"I'm definitely on my way back from hell," Will Vinton told AWN, a few months after the studio he founded, Vinton Studios, gave him the boot. The king of Claymation claims he is much happier now, having signed with Creative Artists Agency and is shopping around a number of animated projects, including a feature film script, THE QUEST, written by Peter Crabbe.
Vinton said he's quite relieved to be away from the studio he started in 1976, because of increasing tensions with the new regime, headed by investor Phil Knight and ceo Jeff Farnath. Vinton Studios was famous for the California Raisins, UPN's GARY & MIKE and THE PJS with Eddie Murphy and Imagine TV, as well has numerous animated shorts. But in the soft advertising market, the studio had to cut the staff by three-fourths. Farnath and Vinton made a deal with Nike founder/ceo Knight, a minority shareholder since 1998, to put money into the Portland, Oregon-based studio while it sought a feature film deal.
Within six months of Knight assuming a majority ownership, Vinton was out. Vinton resigned from the board on April 14, 2003, partly in protest to its actions and to pursue more creative interests. Then Farnath came into his office on April 17 and told him he was part of the next round of layoffs; that his services were no longer needed. "They didn't even pay my contractual severance," claimed Vinton. Vinton filed suit against five members of the studio's board of directors, including Knight. He is seeking $3.1 million in damages. THE OREGONIAN reports that Vinton did not sign a legal release so the studio was not forced to pay him severance and the amount is unclear since Vinton had been offered various packages. Vinton still holds his company stock.
Looking back Vinton said, "When the studio grew unwieldy, I found myself not doing creative work but working on the growth of the company itself. It was all consuming. Irony is that we didnt have to bring in professional management, but I did but because I wanted to get back to the creative work. A bunch of people actually warned me that was potentially the worst thing I could be doing. Then when things got going badly, I got sucked back in to try to rectify things," he said. When Knight came in, Vinton said the new regime made promises they failed to keep.
Vinton said he was amazed because he thought, "If you treat people well, they'll treat you well back. I feel so naïve. I like working with people on a handshake. I guess I'm too trusting. The board in no way was representing the company's interests," according to Vinton. "They were representing Phil Knight's best interests. I had taken a half salary when times were tough to help keep things going.
"I had to come to this kicking and screaming, I suppose," he continued. "I never would have chosen this scenario for an exit. It's potentially the best thing that'll ever happen to me. It forced me to get me off my duff and get back to do creative involvement in productions."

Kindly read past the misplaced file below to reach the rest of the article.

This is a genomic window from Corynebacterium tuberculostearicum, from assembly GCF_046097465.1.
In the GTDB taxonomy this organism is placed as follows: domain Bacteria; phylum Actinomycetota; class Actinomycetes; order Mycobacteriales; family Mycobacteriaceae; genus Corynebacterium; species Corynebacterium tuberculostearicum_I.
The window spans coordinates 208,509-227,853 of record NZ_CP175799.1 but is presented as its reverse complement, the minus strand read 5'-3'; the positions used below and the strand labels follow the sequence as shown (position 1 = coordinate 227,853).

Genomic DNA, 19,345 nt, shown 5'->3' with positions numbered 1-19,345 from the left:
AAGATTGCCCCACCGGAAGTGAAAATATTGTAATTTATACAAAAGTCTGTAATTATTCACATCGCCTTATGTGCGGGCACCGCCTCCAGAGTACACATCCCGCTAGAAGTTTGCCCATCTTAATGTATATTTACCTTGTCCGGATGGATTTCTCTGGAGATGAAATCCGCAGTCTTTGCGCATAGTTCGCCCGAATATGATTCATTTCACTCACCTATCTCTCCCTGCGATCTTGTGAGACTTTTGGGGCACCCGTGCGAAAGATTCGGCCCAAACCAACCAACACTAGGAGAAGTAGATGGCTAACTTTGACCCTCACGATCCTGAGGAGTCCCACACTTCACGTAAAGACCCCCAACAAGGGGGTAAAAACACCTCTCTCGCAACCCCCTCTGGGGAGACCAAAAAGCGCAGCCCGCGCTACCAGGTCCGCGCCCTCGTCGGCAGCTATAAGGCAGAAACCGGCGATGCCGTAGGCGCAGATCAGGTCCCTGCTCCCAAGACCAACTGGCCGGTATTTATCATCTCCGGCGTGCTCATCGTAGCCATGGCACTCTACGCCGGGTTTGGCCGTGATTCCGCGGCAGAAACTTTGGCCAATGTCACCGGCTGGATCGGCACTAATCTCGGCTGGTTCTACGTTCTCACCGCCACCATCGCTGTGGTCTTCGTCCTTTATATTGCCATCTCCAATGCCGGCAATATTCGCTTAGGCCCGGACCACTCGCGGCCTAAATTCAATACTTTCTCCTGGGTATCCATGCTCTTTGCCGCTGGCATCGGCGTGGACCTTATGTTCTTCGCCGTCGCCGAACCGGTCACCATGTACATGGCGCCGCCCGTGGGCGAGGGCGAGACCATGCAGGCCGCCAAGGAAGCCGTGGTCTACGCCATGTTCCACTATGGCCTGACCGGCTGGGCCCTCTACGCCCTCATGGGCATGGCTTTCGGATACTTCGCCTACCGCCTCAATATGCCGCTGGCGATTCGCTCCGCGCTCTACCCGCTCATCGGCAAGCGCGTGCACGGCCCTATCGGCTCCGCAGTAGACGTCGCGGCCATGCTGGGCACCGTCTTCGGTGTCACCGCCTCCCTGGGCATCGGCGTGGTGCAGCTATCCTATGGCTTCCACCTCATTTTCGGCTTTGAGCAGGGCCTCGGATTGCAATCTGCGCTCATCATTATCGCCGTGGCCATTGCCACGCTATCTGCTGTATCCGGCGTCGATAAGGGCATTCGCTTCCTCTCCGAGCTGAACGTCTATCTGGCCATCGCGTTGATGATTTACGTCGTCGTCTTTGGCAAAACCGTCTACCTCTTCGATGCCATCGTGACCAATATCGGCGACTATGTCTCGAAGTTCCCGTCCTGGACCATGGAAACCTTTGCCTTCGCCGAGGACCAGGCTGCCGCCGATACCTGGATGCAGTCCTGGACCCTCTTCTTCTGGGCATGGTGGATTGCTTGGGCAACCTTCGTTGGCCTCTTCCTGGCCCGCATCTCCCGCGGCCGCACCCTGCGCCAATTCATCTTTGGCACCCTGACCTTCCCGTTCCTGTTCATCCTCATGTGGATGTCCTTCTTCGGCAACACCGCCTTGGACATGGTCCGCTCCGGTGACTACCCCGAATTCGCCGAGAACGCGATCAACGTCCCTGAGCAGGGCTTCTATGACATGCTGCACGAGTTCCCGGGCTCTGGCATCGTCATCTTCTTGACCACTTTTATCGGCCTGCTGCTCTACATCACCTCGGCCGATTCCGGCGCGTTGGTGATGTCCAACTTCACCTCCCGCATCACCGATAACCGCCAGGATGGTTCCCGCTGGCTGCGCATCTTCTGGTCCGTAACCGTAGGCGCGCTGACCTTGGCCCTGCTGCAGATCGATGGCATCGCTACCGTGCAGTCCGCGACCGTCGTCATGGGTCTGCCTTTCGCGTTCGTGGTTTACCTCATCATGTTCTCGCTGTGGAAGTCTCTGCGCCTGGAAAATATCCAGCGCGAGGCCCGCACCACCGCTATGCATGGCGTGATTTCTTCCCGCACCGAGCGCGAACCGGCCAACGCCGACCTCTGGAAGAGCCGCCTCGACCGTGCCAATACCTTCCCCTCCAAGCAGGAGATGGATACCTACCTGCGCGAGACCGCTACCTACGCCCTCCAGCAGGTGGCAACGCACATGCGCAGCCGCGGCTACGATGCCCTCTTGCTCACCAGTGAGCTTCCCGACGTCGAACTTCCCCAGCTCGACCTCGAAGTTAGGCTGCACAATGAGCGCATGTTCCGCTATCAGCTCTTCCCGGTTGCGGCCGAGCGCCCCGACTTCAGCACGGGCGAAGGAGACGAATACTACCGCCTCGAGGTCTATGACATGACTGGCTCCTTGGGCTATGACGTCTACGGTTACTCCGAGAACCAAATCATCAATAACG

Vinton says he's eternally optimistic and that a lot more will be revealed during the court case. "It's not what I wanted to do," he said. "But under the circumstances, I'm sorta happy to do it, because it's so wrong what happened along the way."
Upon his dismissal, CAA agents Jon Levin and Rob Kenneally contacted Vinton. "I was delighted to go over there," he said. "It dovetailed nicely with my getting more focused on television and movie projects. I needed to get a fresh point of view on things. Rob has been a good friend for a long time. Jon has a really strong interest in fantasy stuff and animation. He's a great guy and agent. I like his sensibility. I didn't really have that interest or support from agents at previous places.
Vinton is shopping wide THE QUEST. His collaborator, Crabbe, wrote MONTY PYTHON'S FLYING CIRCUS: LIVE AT ASPEN, a 1998 TV special and the feature scripts CAR 54, WHERE ARE YOU? and MCHALE'S NAVY, plus he performs standup comedy.
Vinton says he is exploring a variety of things; there's a very good chance he will be starting a new company. The company will grow up around those projects, just like the first one did. Vinton said his experience "is quite a story. I think this is some sort of screenplay, animated film for adults," he suggested.
I have huge respect for most of the people there at the studio. I wish all of them well," said Vinton. However, he admits, "It feels much better to have left." To reach Will Vinton, you may email him at email@example.com. For a direct message from Vinton check out http://news.awn.com/index.php3?newsitem_no=8623.